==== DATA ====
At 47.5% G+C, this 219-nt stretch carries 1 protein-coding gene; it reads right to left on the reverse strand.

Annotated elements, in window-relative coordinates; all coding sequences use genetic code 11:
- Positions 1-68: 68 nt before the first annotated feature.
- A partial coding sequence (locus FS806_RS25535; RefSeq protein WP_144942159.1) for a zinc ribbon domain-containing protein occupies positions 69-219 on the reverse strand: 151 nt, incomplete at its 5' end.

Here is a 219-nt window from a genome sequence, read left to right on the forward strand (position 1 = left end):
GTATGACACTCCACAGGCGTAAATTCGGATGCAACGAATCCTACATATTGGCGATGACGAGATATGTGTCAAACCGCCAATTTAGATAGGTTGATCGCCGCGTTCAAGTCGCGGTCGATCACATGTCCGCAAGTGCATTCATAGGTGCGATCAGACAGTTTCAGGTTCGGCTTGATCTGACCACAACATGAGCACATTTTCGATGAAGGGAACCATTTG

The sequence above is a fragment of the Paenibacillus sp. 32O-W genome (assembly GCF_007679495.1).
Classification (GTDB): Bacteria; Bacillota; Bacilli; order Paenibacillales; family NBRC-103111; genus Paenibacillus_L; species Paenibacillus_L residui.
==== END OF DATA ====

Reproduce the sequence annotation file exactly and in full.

At 47.5% G+C, this 219-nt stretch carries 1 protein-coding gene; it reads right to left on the reverse strand.

Annotated elements, in window-relative coordinates; all coding sequences use genetic code 11:
- Positions 1-68: 68 nt before the first annotated feature.
- A partial coding sequence (locus FS806_RS25535; RefSeq protein WP_144942159.1) for a zinc ribbon domain-containing protein occupies positions 69-219 on the reverse strand: 151 nt, incomplete at its 5' end.

Here is a 219-nt window from a genome sequence, read left to right on the forward strand (position 1 = left end):
GTATGACACTCCACAGGCGTAAATTCGGATGCAACGAATCCTACATATTGGCGATGACGAGATATGTGTCAAACCGCCAATTTAGATAGGTTGATCGCCGCGTTCAAGTCGCGGTCGATCACATGTCCGCAAGTGCATTCATAGGTGCGATCAGACAGTTTCAGGTTCGGCTTGATCTGACCACAACATGAGCACATTTTCGATGAAGGGAACCATTTG

The sequence above is a fragment of the Paenibacillus sp. 32O-W genome (assembly GCF_007679495.1).
Classification (GTDB): Bacteria; Bacillota; Bacilli; order Paenibacillales; family NBRC-103111; genus Paenibacillus_L; species Paenibacillus_L residui.